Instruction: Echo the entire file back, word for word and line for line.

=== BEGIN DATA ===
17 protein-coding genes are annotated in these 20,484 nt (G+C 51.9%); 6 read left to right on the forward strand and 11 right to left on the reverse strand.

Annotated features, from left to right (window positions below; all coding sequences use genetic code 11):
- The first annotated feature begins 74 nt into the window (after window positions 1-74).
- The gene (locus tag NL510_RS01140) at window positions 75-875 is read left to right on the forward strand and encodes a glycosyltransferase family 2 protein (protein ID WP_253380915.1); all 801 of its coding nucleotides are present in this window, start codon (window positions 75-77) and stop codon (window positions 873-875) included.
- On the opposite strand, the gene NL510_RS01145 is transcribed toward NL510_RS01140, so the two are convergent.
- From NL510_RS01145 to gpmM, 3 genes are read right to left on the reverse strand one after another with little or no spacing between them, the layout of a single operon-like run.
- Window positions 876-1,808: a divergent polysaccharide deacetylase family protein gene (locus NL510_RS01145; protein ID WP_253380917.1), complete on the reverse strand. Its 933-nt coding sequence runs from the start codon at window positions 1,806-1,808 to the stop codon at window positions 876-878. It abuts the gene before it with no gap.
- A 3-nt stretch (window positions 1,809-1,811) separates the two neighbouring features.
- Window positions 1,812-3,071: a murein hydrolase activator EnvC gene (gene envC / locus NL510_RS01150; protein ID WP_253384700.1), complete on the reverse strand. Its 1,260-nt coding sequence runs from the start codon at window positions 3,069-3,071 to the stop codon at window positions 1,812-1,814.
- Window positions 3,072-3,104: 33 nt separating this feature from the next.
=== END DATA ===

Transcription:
17 protein-coding genes are annotated in these 20,484 nt (G+C 51.9%); 6 read left to right on the forward strand and 11 right to left on the reverse strand.

Annotated features, from left to right (window positions below; all coding sequences use genetic code 11):
- The first annotated feature begins 74 nt into the window (after window positions 1-74).
- The gene (locus tag NL510_RS01140) at window positions 75-875 is read left to right on the forward strand and encodes a glycosyltransferase family 2 protein (protein ID WP_253380915.1); all 801 of its coding nucleotides are present in this window, start codon (window positions 75-77) and stop codon (window positions 873-875) included.
- On the opposite strand, the gene NL510_RS01145 is transcribed toward NL510_RS01140, so the two are convergent.
- From NL510_RS01145 to gpmM, 3 genes are read right to left on the reverse strand one after another with little or no spacing between them, the layout of a single operon-like run.
- Window positions 876-1,808: a divergent polysaccharide deacetylase family protein gene (locus NL510_RS01145; protein ID WP_253380917.1), complete on the reverse strand. Its 933-nt coding sequence runs from the start codon at window positions 1,806-1,808 to the stop codon at window positions 876-878. It abuts the gene before it with no gap.
- A 3-nt stretch (window positions 1,809-1,811) separates the two neighbouring features.
- Window positions 1,812-3,071: a murein hydrolase activator EnvC gene (gene envC / locus NL510_RS01150; protein ID WP_253384700.1), complete on the reverse strand. Its 1,260-nt coding sequence runs from the start codon at window positions 3,069-3,071 to the stop codon at window positions 1,812-1,814.
- Window positions 3,072-3,104: 33 nt separating this feature from the next.